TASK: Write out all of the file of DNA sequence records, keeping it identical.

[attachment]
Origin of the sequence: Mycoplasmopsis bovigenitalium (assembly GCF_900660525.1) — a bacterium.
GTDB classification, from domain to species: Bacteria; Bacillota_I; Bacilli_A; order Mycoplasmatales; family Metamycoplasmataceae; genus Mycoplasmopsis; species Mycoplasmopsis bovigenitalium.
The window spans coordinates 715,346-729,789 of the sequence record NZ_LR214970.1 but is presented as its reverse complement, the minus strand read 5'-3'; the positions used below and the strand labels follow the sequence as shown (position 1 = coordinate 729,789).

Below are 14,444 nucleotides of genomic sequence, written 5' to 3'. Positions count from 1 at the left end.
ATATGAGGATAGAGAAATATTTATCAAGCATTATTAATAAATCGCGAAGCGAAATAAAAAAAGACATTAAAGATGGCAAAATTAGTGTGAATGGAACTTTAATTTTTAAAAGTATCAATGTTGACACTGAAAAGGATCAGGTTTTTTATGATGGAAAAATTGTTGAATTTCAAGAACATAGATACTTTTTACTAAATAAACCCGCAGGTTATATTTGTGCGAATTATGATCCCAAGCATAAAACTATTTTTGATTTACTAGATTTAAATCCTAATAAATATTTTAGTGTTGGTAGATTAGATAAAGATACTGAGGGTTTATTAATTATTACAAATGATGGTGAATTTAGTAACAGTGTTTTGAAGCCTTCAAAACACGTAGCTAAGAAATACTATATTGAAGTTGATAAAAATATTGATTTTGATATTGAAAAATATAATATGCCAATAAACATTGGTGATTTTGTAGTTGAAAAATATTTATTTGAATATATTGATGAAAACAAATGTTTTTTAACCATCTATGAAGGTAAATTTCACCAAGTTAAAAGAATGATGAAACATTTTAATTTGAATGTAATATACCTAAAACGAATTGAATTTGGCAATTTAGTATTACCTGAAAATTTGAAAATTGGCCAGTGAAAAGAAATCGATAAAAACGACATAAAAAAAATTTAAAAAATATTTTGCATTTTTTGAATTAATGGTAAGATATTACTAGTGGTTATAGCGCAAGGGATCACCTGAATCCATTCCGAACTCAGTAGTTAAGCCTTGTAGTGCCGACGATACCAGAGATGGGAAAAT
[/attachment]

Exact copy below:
Origin of the sequence: Mycoplasmopsis bovigenitalium (assembly GCF_900660525.1) — a bacterium.
GTDB classification, from domain to species: Bacteria; Bacillota_I; Bacilli_A; order Mycoplasmatales; family Metamycoplasmataceae; genus Mycoplasmopsis; species Mycoplasmopsis bovigenitalium.
The window spans coordinates 715,346-729,789 of the sequence record NZ_LR214970.1 but is presented as its reverse complement, the minus strand read 5'-3'; the positions used below and the strand labels follow the sequence as shown (position 1 = coordinate 729,789).

Below are 14,444 nucleotides of genomic sequence, written 5' to 3'. Positions count from 1 at the left end.
ATATGAGGATAGAGAAATATTTATCAAGCATTATTAATAAATCGCGAAGCGAAATAAAAAAAGACATTAAAGATGGCAAAATTAGTGTGAATGGAACTTTAATTTTTAAAAGTATCAATGTTGACACTGAAAAGGATCAGGTTTTTTATGATGGAAAAATTGTTGAATTTCAAGAACATAGATACTTTTTACTAAATAAACCCGCAGGTTATATTTGTGCGAATTATGATCCCAAGCATAAAACTATTTTTGATTTACTAGATTTAAATCCTAATAAATATTTTAGTGTTGGTAGATTAGATAAAGATACTGAGGGTTTATTAATTATTACAAATGATGGTGAATTTAGTAACAGTGTTTTGAAGCCTTCAAAACACGTAGCTAAGAAATACTATATTGAAGTTGATAAAAATATTGATTTTGATATTGAAAAATATAATATGCCAATAAACATTGGTGATTTTGTAGTTGAAAAATATTTATTTGAATATATTGATGAAAACAAATGTTTTTTAACCATCTATGAAGGTAAATTTCACCAAGTTAAAAGAATGATGAAACATTTTAATTTGAATGTAATATACCTAAAACGAATTGAATTTGGCAATTTAGTATTACCTGAAAATTTGAAAATTGGCCAGTGAAAAGAAATCGATAAAAACGACATAAAAAAAATTTAAAAAATATTTTGCATTTTTTGAATTAATGGTAAGATATTACTAGTGGTTATAGCGCAAGGGATCACCTGAATCCATTCCGAACTCAGTAGTTAAGCCTTGTAGTGCCGACGATACCAGAGATGGGAAAAT